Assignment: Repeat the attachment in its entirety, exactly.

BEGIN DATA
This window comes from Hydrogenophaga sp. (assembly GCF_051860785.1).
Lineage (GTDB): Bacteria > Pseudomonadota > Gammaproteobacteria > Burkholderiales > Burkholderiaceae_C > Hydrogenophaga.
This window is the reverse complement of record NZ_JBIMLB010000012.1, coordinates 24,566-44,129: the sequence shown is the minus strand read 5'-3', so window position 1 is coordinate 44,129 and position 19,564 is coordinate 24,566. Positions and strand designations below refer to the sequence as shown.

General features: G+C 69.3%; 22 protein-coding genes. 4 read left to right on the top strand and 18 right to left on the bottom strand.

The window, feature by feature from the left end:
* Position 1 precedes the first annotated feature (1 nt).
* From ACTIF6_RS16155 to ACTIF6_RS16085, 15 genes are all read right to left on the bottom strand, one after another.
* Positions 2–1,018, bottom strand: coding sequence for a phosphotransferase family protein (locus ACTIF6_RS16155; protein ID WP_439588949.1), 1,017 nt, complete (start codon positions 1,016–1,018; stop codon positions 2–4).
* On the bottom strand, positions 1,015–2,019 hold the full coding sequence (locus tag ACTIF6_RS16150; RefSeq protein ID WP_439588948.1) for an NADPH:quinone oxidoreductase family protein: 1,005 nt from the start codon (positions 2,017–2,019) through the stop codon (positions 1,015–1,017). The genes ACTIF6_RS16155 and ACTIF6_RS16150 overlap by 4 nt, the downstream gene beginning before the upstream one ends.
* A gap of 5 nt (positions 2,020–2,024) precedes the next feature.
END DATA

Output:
This window comes from Hydrogenophaga sp. (assembly GCF_051860785.1).
Lineage (GTDB): Bacteria > Pseudomonadota > Gammaproteobacteria > Burkholderiales > Burkholderiaceae_C > Hydrogenophaga.
This window is the reverse complement of record NZ_JBIMLB010000012.1, coordinates 24,566-44,129: the sequence shown is the minus strand read 5'-3', so window position 1 is coordinate 44,129 and position 19,564 is coordinate 24,566. Positions and strand designations below refer to the sequence as shown.

General features: G+C 69.3%; 22 protein-coding genes. 4 read left to right on the top strand and 18 right to left on the bottom strand.

The window, feature by feature from the left end:
* Position 1 precedes the first annotated feature (1 nt).
* From ACTIF6_RS16155 to ACTIF6_RS16085, 15 genes are all read right to left on the bottom strand, one after another.
* Positions 2–1,018, bottom strand: coding sequence for a phosphotransferase family protein (locus ACTIF6_RS16155; protein ID WP_439588949.1), 1,017 nt, complete (start codon positions 1,016–1,018; stop codon positions 2–4).
* On the bottom strand, positions 1,015–2,019 hold the full coding sequence (locus tag ACTIF6_RS16150; RefSeq protein ID WP_439588948.1) for an NADPH:quinone oxidoreductase family protein: 1,005 nt from the start codon (positions 2,017–2,019) through the stop codon (positions 1,015–1,017). The genes ACTIF6_RS16155 and ACTIF6_RS16150 overlap by 4 nt, the downstream gene beginning before the upstream one ends.
* A gap of 5 nt (positions 2,020–2,024) precedes the next feature.